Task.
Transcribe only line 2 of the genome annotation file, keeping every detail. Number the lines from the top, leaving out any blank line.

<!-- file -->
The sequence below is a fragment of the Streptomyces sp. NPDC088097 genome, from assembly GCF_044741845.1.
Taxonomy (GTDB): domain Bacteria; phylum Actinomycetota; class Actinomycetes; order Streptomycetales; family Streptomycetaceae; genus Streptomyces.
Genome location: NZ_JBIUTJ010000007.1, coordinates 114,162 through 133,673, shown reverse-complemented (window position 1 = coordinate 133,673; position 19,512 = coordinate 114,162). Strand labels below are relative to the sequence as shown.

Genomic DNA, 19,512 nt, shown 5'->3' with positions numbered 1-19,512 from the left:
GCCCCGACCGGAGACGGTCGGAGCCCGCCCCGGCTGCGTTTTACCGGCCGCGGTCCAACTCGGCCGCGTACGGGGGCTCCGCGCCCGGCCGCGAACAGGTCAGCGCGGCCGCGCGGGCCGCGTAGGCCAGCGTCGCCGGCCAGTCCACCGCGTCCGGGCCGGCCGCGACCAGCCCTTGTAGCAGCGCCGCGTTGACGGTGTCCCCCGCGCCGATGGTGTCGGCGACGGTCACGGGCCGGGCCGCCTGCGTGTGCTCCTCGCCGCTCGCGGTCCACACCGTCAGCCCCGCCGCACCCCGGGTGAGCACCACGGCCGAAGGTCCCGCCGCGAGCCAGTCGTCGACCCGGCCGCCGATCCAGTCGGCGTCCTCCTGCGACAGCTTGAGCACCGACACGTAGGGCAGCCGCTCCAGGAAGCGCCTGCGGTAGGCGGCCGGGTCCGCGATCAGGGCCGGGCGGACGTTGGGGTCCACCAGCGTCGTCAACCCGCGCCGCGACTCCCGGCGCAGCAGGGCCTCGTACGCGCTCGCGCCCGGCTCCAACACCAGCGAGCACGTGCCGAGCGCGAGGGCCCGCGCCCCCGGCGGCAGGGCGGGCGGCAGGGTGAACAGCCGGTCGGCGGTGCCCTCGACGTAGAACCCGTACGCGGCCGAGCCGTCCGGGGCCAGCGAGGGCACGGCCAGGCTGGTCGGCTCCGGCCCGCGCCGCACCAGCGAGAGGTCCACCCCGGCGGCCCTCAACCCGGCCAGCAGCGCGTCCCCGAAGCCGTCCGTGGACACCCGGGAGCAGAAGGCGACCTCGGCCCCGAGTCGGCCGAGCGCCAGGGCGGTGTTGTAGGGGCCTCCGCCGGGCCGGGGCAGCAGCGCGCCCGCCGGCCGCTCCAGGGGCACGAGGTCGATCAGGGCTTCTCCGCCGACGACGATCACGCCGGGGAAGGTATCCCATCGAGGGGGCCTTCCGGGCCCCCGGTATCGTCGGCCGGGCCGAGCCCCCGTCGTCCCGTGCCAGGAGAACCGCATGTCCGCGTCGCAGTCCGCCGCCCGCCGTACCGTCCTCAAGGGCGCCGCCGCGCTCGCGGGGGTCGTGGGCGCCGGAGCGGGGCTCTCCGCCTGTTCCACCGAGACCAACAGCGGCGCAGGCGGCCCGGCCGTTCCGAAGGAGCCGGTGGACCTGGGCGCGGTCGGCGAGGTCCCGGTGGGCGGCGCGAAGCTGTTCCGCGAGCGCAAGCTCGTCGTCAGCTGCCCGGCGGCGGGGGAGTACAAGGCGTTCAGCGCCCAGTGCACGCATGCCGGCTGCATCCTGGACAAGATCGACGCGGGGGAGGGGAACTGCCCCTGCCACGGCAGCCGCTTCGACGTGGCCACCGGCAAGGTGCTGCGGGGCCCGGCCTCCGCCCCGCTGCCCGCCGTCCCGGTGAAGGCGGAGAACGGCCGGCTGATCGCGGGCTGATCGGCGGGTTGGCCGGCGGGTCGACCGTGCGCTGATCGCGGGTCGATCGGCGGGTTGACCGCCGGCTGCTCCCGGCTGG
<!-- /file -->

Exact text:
Taxonomy (GTDB): domain Bacteria; phylum Actinomycetota; class Actinomycetes; order Streptomycetales; family Streptomycetaceae; genus Streptomyces.